Imagine waiting years for the final episode of the biggest TV show in the world… and then an hour before it’s due to begin, it’s delayed indefinitely.

(Note: There are no spoilers for Season 8 of Game of Thrones in this story.)

That’s what happened to Chinese viewers waiting for the finale of Game of Thrones on Monday morning. Shortly before it was due to go live on streaming platform Tencent Video, the company said it was delayed because of “media transfer issues,” with no updated release date.

Fans were crushed by the announcement… but that doesn’t mean they couldn’t watch it.

Game of Thrones is, after all, the most pirated show in the world. So it should come as no surprise that people watched the show anyway in China, a country that has long had a fairly, shall we say, carefree approach to IP.

No one should be surprised that Game of Thrones is widely pirated in China. No One. Arya. Get it? (Picture: HBO)

While there were plenty of people on Weibo complaining that they couldn’t watch the episode, there were also a significant number of people posting their thoughts, reviews and memes about the episode.

The hashtag “GoT ending” got 150 million views and 39,000 posts on Weibo, while one with an explicit spoiler that I won’t repeat here had 320 million views from 70,000 posts.

Links to the episode on streaming sites or Baidu Cloud (think Google Drive) were spread widely on social media. This is nothing new. Even in previous weeks, when Tencent did make episodes available on time, it was easy to find pirated versions of the show.

One of the reasons for that is that episodes on Tencent Video are censored. Chinese authorities are, unsurprisingly, not huge fans of sex or violence… which, if you’ve ever seen Game of Thrones, is quite a large part of the show.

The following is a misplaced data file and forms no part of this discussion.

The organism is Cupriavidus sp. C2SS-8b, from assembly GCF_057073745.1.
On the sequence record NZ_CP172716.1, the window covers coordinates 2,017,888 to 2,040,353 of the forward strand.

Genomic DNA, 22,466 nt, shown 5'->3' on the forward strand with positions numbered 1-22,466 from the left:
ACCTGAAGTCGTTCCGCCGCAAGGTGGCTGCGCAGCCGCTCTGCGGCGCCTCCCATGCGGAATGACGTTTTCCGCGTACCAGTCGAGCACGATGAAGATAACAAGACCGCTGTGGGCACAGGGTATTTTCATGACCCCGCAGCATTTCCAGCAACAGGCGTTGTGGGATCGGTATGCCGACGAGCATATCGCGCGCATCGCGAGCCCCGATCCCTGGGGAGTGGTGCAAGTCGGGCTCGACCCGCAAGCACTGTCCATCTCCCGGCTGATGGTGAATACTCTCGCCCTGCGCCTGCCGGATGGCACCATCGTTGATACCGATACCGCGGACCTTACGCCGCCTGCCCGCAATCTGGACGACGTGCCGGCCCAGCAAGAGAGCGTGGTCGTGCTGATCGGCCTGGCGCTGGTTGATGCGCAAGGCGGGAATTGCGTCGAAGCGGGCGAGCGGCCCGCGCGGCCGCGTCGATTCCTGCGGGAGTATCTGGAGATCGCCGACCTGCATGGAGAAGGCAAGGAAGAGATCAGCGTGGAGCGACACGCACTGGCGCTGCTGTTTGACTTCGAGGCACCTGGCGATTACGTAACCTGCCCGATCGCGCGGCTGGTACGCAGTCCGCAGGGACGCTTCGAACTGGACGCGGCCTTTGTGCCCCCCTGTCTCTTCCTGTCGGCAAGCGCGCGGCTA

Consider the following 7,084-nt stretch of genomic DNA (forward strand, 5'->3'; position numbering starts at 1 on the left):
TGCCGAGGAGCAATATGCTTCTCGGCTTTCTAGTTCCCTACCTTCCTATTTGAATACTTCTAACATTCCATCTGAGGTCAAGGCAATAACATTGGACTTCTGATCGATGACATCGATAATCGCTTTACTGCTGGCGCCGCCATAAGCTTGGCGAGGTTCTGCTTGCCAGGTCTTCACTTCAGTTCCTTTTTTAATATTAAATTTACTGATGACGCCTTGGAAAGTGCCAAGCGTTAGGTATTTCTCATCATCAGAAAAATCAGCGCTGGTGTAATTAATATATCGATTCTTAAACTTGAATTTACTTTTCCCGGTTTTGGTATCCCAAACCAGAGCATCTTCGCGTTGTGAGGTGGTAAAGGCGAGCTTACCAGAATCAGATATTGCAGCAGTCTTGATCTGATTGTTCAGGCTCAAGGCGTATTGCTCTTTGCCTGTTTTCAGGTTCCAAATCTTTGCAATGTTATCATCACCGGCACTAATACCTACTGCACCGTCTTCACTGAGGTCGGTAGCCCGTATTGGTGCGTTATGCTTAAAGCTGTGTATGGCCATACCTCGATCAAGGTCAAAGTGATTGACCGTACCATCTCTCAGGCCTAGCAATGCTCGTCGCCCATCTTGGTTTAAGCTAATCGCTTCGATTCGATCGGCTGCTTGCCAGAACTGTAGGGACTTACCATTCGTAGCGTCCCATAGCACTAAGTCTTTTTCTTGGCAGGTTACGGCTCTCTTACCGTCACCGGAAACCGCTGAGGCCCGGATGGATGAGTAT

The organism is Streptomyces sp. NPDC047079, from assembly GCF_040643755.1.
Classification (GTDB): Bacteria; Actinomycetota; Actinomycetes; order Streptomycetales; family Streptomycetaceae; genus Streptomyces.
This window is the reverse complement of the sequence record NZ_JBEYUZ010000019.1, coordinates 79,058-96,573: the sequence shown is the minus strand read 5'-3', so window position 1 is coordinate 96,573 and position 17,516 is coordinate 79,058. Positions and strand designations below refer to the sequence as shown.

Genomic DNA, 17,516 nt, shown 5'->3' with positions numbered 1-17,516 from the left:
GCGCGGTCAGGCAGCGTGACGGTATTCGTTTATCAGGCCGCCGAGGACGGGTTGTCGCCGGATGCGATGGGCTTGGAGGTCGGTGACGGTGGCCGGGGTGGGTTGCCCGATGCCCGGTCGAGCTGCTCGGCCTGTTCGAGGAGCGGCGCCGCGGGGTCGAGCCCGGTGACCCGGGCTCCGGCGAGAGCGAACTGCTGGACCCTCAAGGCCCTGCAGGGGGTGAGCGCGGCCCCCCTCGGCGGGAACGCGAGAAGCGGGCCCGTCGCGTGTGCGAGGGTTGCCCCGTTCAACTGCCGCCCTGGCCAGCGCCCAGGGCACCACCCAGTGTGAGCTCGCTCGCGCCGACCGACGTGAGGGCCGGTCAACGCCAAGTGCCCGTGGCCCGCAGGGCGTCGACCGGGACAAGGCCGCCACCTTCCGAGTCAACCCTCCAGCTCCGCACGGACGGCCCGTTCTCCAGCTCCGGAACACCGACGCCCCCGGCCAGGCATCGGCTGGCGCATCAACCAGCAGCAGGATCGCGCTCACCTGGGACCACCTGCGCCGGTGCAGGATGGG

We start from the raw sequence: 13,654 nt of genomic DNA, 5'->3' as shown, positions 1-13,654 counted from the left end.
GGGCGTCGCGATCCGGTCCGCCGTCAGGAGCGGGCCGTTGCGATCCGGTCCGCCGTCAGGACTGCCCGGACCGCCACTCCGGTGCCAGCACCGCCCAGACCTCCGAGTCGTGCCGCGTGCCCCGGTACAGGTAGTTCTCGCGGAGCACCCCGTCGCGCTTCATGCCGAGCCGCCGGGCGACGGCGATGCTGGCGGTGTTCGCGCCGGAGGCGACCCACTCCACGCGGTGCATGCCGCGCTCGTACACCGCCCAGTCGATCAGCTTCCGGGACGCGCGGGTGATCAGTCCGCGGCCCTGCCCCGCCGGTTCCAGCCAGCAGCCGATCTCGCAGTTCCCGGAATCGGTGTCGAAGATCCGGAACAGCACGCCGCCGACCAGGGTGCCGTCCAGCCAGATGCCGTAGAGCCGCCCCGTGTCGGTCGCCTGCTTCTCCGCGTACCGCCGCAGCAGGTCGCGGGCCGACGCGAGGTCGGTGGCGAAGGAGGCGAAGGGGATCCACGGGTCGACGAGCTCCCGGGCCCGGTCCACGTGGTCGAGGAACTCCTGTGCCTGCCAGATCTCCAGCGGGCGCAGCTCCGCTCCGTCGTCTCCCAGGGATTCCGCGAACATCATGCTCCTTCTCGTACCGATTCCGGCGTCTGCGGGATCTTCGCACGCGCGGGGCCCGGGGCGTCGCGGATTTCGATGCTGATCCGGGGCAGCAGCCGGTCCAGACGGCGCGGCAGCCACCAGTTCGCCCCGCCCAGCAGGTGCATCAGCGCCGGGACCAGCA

Whole scenes are sometimes cut out of the episodes in China, including five minutes from this season’s premiere. Unsurprisingly, it ends up confusing and upsetting viewers, who often wonder why some scenes don’t seem to make sense… because they’re missing a key part seen in the rest of the world.

Beyond Tencent’s claim of a technical issue, it’s still unknown why the finale continues to be delayed in China. Some suggest it’s part of the US-China trade war; others suggest the themes of the episode itself mean it’s unsuitable for a Chinese audience.

But one thing it has done is unite netizens in their anger towards Tencent.

“You are forcing people who are willing to pay to watch the legitimate version to look for pirate streams,” one Weibo comment says.

(If you want a spoiler-filled look at the funniest memes Chinese viewers shared about the Game of Thrones finale, click here!)